Transplanting FVIII/ET3-secreting cells in fetal sheep increases FVIII levels long-term without inducing immunity or toxicity

Nat Commun. 2023 Jul 14;14(1):4206. doi: 10.1038/s41467-023-39986-1.


Hemophilia A is the most common X-linked bleeding disorder affecting more than half-a-million individuals worldwide. Persons with severe hemophilia A have coagulation FVIII levels <1% and experience spontaneous debilitating and life-threatening bleeds. Advances in hemophilia A therapeutics have significantly improved health outcomes, but development of FVIII inhibitory antibodies and breakthrough bleeds during therapy significantly increase patient morbidity and mortality. Here we use sheep fetuses at the human equivalent of 16-18 gestational weeks, and we show that prenatal transplantation of human placental cells (107-108/kg) bioengineered to produce an optimized FVIII protein, results in considerable elevation in plasma FVIII levels that persists for >3 years post-treatment. Cells engraft in major organs, and none of the recipients mount immune responses to either the cells or the FVIII they produce. Thus, these studies attest to the feasibility, immunologic advantage, and safety of treating hemophilia A prior to birth.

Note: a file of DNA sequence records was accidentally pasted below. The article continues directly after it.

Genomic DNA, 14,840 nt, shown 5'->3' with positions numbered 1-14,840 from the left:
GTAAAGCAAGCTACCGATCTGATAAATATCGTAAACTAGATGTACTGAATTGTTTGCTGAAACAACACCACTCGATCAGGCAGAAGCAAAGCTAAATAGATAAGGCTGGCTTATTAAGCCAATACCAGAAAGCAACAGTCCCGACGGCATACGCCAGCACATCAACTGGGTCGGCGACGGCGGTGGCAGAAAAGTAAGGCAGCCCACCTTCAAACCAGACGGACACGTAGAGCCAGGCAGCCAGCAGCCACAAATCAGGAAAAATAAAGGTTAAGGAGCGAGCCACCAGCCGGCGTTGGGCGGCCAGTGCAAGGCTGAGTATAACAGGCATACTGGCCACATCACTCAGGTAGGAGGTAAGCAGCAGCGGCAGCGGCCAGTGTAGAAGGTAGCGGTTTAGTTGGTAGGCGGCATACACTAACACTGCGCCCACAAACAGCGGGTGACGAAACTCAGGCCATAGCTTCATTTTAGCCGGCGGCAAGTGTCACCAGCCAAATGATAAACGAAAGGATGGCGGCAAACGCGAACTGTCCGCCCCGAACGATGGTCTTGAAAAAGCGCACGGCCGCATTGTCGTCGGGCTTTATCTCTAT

Publication types

  • Research Support, N.I.H., Extramural

MeSH terms

  • Animals
  • Blood Coagulation
  • Factor VIII / genetics
  • Factor VIII / metabolism
  • Female
  • Fetus / metabolism
  • Hemophilia A* / genetics
  • Humans
  • Placenta / metabolism
  • Pregnancy
  • Sheep


  • Factor VIII